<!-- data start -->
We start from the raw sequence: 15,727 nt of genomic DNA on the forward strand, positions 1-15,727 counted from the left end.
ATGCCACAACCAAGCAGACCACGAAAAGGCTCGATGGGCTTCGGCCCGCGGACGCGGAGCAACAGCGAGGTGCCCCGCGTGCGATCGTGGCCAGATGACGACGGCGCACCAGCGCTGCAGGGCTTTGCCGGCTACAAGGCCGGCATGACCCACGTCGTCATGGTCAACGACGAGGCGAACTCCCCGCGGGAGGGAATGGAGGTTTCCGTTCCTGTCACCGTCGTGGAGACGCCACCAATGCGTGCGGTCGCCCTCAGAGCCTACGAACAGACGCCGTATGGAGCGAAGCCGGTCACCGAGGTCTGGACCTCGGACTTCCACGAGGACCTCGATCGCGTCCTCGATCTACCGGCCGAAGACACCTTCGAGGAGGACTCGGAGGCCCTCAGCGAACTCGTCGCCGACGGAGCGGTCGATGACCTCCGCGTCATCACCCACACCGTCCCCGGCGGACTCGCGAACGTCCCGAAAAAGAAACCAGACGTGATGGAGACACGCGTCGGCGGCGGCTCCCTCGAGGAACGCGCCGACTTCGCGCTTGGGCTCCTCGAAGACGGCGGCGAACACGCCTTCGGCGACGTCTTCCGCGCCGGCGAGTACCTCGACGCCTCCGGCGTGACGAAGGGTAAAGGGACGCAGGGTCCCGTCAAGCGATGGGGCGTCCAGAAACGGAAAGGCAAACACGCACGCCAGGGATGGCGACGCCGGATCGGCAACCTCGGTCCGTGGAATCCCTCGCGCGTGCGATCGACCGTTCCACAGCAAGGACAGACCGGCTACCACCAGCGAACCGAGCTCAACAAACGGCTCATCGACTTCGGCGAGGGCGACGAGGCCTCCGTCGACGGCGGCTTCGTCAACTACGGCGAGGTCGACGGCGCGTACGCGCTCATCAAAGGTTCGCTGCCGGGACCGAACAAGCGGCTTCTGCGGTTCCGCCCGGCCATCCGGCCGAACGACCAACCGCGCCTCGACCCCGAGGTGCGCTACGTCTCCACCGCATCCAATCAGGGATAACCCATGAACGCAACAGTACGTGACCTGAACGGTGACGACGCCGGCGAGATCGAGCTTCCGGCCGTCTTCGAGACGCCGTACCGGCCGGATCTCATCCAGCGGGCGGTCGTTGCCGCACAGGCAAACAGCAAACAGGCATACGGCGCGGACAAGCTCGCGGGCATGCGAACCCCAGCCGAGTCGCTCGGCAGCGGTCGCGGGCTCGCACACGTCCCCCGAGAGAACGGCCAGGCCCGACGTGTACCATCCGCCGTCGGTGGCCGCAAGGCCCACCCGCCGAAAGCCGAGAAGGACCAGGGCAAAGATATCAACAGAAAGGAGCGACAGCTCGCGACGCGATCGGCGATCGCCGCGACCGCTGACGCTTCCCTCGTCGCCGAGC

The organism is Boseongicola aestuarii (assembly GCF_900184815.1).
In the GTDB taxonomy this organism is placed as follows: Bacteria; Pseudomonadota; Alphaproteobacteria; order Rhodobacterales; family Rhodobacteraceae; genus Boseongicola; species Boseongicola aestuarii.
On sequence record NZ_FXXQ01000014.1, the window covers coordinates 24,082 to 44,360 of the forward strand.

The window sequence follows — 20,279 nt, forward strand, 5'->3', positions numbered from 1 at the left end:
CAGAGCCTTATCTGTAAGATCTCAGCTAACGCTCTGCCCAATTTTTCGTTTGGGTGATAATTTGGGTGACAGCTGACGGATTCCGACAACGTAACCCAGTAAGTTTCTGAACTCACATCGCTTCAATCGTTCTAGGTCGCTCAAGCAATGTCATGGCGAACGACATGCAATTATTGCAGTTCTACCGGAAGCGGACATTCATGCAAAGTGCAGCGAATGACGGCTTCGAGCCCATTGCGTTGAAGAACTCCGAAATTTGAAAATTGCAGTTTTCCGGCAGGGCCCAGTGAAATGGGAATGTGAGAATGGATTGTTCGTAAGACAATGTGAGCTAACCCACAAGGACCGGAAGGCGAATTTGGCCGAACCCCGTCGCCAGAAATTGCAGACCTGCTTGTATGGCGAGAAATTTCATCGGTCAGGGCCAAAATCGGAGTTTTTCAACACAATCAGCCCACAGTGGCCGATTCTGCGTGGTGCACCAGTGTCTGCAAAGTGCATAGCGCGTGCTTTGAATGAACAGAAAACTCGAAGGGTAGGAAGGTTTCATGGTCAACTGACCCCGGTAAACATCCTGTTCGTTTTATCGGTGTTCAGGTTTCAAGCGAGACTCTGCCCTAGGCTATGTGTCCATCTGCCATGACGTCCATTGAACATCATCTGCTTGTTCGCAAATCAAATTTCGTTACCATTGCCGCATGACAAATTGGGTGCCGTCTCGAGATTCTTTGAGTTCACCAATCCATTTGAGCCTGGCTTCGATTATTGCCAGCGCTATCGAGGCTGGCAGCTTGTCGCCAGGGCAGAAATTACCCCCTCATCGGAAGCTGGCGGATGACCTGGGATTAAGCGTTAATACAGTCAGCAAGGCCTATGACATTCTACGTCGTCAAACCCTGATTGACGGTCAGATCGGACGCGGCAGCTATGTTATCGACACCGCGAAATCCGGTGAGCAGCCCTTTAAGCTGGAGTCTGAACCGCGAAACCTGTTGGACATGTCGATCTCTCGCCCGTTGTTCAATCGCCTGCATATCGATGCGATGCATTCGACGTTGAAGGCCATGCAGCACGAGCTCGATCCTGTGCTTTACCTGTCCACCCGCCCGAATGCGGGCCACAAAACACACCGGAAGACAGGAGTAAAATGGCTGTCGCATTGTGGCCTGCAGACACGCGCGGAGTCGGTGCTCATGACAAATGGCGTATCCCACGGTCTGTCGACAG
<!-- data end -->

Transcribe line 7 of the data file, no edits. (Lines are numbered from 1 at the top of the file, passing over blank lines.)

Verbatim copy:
CAGAGCCTTATCTGTAAGATCTCAGCTAACGCTCTGCCCAATTTTTCGTTTGGGTGATAATTTGGGTGACAGCTGACGGATTCCGACAACGTAACCCAGTAAGTTTCTGAACTCACATCGCTTCAATCGTTCTAGGTCGCTCAAGCAATGTCATGGCGAACGACATGCAATTATTGCAGTTCTACCGGAAGCGGACATTCATGCAAAGTGCAGCGAATGACGGCTTCGAGCCCATTGCGTTGAAGAACTCCGAAATTTGAAAATTGCAGTTTTCCGGCAGGGCCCAGTGAAATGGGAATGTGAGAATGGATTGTTCGTAAGACAATGTGAGCTAACCCACAAGGACCGGAAGGCGAATTTGGCCGAACCCCGTCGCCAGAAATTGCAGACCTGCTTGTATGGCGAGAAATTTCATCGGTCAGGGCCAAAATCGGAGTTTTTCAACACAATCAGCCCACAGTGGCCGATTCTGCGTGGTGCACCAGTGTCTGCAAAGTGCATAGCGCGTGCTTTGAATGAACAGAAAACTCGAAGGGTAGGAAGGTTTCATGGTCAACTGACCCCGGTAAACATCCTGTTCGTTTTATCGGTGTTCAGGTTTCAAGCGAGACTCTGCCCTAGGCTATGTGTCCATCTGCCATGACGTCCATTGAACATCATCTGCTTGTTCGCAAATCAAATTTCGTTACCATTGCCGCATGACAAATTGGGTGCCGTCTCGAGATTCTTTGAGTTCACCAATCCATTTGAGCCTGGCTTCGATTATTGCCAGCGCTATCGAGGCTGGCAGCTTGTCGCCAGGGCAGAAATTACCCCCTCATCGGAAGCTGGCGGATGACCTGGGATTAAGCGTTAATACAGTCAGCAAGGCCTATGACATTCTACGTCGTCAAACCCTGATTGACGGTCAGATCGGACGCGGCAGCTATGTTATCGACACCGCGAAATCCGGTGAGCAGCCCTTTAAGCTGGAGTCTGAACCGCGAAACCTGTTGGACATGTCGATCTCTCGCCCGTTGTTCAATCGCCTGCATATCGATGCGATGCATTCGACGTTGAAGGCCATGCAGCACGAGCTCGATCCTGTGCTTTACCTGTCCACCCGCCCGAATGCGGGCCACAAAACACACCGGAAGACAGGAGTAAAATGGCTGTCGCATTGTGGCCTGCAGACACGCGCGGAGTCGGTGCTCATGACAAATGGCGTATCCCACGGTCTGTCGACAG